Jul 172014
 

062_ddmpf_1sht_V3.inddI really liked this movie. It was well-made and engaging, and its mix of action and mystery had a familiar, vaguely international feel to it.

Yet in tough to specify ways, fundamental values or assumptions seemed off enough to make things unclear and odd sometimes: ellipses I couldn’t quite fill in, character relationships I didn’t quite get, things like that. This kept me on my toes and made for an exciting and fun movie.

I know absolutely nothing about Asian cinema. I wasn’t one of the Hong Kong action film fans that populated my film classes back in grad school, and I’ve never really watched Japanese anime. What I have seen–mostly some mid-century art film and Wong Kar Wai’s stuff–has too little to do with a movie like this to help me out.

What would I need to see to understand what I’m missing in a film like this?

 

 July 17, 2014  Movie Logs Tagged with: ,
Jan 152014
 

As far as heros go, it’s hard to find one more retiring than Reeves’s character here. Yet, the film moves. It assumes a world, introduces it in an economical voice-over, and then fills it in, scene-by-scene. The tightly driven narration reminds me of the best aspects of films like Total RecallKrull and The Beastmaster, only better. So there’s something old fashioned here that has little to do with the costumes or the narrative’s source.

On another note, in films such as Speed and Johnny Mnemonic, Reeves’s choice of roles anticipated shifts in Hollywood taste. He’s done it enough that I take his genre films as fingers to the wind. So coming on the heels of The Man of Thai Chi, this film makes me wonder if Hollywood’s nursing a new Orientalism driven by Chinese efforts to push product back across the Pacific and into North American theatres.

 January 15, 2014  Movie Logs Tagged with: , ,
Jan 152014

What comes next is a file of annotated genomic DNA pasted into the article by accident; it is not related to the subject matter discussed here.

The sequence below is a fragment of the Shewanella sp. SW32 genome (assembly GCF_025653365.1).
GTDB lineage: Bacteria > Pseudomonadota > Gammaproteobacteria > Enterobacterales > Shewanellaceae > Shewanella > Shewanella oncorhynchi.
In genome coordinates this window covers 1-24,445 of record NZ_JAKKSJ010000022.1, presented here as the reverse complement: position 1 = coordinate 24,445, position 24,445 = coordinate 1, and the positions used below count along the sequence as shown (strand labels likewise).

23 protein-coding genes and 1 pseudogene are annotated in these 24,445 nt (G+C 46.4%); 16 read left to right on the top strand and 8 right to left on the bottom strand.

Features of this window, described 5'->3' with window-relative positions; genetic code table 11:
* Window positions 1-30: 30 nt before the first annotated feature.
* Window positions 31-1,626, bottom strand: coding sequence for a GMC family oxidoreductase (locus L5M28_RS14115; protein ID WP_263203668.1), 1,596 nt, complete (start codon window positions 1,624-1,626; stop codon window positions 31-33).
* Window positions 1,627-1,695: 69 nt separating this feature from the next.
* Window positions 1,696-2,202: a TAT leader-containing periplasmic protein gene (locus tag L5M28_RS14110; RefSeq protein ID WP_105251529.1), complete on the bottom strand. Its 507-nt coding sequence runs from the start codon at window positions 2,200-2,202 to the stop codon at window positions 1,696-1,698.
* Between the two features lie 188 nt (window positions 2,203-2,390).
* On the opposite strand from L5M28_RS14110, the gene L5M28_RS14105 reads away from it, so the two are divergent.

Man of Tai Chi (wide)

Keanu Reeves directed this film, but what exactly was his role? (Call this a note to self: the answer will take some research.) The movie is in Chinese. The genre is Asian, as are the actors and settings. Reeves is working with collaborators from previous movies. The fight choreography is familiar. What is not familiar are the odd (and often oddly beautiful) moments like:

  1. The flicker effect that opens the film; several slow cuts through black; a dramatic time-lapse sequence; the weird  and self-conscious white-screen transition to a dot.
  2. The beautifully ordinary cityscapes. Their muted warm colors contrast with the garish, vivid colors of the fight scenes in the show-within-a-show and with the dull greys and blacks of the the security firm. The changing color palettes suggest a carefully controlled visual style.
  3. The slow beautiful 360-degree pan from a rooftop that the final credits roll over.

Do these moments belong to Reeves? Are they a directorial signature? And if they do and they are, then what about the plotting, which is complex, tight and rapid? Does the tale well-told belong to Reeves as well? And if the visual flourishes, the colour and the plot all do belong to Reeves, then has he made a strong movie?

Reeves’s carefully cultivated star persona makes the answer an obvious (and obviously wrong) “no.”

 

 January 15, 2014  Movie Logs Tagged with: , , ,